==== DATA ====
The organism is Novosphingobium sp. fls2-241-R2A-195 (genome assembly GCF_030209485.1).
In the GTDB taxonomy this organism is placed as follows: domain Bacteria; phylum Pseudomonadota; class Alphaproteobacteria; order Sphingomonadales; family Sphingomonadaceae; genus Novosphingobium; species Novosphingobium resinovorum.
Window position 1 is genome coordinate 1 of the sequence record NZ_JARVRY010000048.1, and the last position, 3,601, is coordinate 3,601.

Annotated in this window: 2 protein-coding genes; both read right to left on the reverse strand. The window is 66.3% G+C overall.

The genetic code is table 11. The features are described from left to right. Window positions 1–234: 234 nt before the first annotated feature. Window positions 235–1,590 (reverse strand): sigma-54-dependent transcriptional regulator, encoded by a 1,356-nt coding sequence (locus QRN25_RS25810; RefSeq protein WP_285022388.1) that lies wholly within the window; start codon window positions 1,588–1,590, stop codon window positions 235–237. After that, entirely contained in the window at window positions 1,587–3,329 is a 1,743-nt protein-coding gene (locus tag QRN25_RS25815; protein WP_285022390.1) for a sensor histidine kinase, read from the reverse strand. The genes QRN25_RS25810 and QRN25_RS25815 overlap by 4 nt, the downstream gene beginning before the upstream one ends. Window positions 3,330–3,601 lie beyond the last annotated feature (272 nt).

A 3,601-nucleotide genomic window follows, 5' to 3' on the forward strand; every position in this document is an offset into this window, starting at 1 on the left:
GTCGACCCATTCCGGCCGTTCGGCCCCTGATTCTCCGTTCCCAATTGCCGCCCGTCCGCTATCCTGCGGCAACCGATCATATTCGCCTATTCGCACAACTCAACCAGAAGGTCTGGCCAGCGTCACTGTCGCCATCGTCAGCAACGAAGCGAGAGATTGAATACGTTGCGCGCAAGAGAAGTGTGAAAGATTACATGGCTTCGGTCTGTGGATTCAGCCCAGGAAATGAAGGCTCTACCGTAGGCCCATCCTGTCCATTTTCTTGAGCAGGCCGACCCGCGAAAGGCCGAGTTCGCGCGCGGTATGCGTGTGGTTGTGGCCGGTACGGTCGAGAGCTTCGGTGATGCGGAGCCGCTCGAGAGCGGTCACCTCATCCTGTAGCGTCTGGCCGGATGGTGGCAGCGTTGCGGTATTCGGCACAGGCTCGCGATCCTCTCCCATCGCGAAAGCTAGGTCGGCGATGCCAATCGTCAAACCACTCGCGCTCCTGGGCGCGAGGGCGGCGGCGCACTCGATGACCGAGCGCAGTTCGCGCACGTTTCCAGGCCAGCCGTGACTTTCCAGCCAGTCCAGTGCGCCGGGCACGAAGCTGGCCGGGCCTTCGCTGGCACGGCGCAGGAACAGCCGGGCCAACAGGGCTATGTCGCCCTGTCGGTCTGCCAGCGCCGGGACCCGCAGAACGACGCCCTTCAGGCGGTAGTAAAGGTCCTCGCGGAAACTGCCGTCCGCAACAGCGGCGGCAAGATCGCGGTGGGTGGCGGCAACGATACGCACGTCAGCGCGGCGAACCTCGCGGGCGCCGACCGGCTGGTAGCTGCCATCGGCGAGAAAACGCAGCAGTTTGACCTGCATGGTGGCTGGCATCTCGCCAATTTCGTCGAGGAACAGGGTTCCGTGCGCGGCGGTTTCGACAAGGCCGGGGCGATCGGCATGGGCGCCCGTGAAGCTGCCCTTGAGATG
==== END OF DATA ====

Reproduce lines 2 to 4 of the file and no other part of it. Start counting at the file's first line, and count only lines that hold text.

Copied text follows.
In the GTDB taxonomy this organism is placed as follows: domain Bacteria; phylum Pseudomonadota; class Alphaproteobacteria; order Sphingomonadales; family Sphingomonadaceae; genus Novosphingobium; species Novosphingobium resinovorum.
Window position 1 is genome coordinate 1 of the sequence record NZ_JARVRY010000048.1, and the last position, 3,601, is coordinate 3,601.

Annotated in this window: 2 protein-coding genes; both read right to left on the reverse strand. The window is 66.3% G+C overall.